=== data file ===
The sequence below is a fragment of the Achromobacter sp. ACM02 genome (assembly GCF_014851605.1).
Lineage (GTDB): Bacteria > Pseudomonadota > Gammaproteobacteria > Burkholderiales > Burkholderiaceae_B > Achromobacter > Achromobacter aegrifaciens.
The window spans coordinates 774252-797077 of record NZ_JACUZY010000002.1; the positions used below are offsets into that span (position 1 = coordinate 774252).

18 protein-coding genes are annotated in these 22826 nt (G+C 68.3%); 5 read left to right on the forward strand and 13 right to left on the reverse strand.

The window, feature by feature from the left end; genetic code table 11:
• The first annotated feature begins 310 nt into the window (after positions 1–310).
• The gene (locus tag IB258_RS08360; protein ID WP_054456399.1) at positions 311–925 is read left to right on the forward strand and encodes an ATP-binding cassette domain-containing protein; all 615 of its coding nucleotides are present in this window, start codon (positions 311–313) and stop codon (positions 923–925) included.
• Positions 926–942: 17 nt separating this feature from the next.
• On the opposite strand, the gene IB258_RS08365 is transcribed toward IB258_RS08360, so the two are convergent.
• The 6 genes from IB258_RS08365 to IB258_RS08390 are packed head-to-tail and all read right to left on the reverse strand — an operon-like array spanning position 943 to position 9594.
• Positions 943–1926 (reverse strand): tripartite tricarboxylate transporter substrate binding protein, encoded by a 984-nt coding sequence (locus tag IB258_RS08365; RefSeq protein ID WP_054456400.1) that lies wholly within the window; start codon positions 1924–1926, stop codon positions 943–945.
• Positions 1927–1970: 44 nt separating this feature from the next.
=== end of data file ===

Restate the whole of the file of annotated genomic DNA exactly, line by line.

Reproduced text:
The sequence below is a fragment of the Achromobacter sp. ACM02 genome (assembly GCF_014851605.1).
Lineage (GTDB): Bacteria > Pseudomonadota > Gammaproteobacteria > Burkholderiales > Burkholderiaceae_B > Achromobacter > Achromobacter aegrifaciens.
The window spans coordinates 774252-797077 of record NZ_JACUZY010000002.1; the positions used below are offsets into that span (position 1 = coordinate 774252).

18 protein-coding genes are annotated in these 22826 nt (G+C 68.3%); 5 read left to right on the forward strand and 13 right to left on the reverse strand.

The window, feature by feature from the left end; genetic code table 11:
• The first annotated feature begins 310 nt into the window (after positions 1–310).
• The gene (locus tag IB258_RS08360; protein ID WP_054456399.1) at positions 311–925 is read left to right on the forward strand and encodes an ATP-binding cassette domain-containing protein; all 615 of its coding nucleotides are present in this window, start codon (positions 311–313) and stop codon (positions 923–925) included.
• Positions 926–942: 17 nt separating this feature from the next.
• On the opposite strand, the gene IB258_RS08365 is transcribed toward IB258_RS08360, so the two are convergent.
• The 6 genes from IB258_RS08365 to IB258_RS08390 are packed head-to-tail and all read right to left on the reverse strand — an operon-like array spanning position 943 to position 9594.
• Positions 943–1926 (reverse strand): tripartite tricarboxylate transporter substrate binding protein, encoded by a 984-nt coding sequence (locus tag IB258_RS08365; RefSeq protein ID WP_054456400.1) that lies wholly within the window; start codon positions 1924–1926, stop codon positions 943–945.
• Positions 1927–1970: 44 nt separating this feature from the next.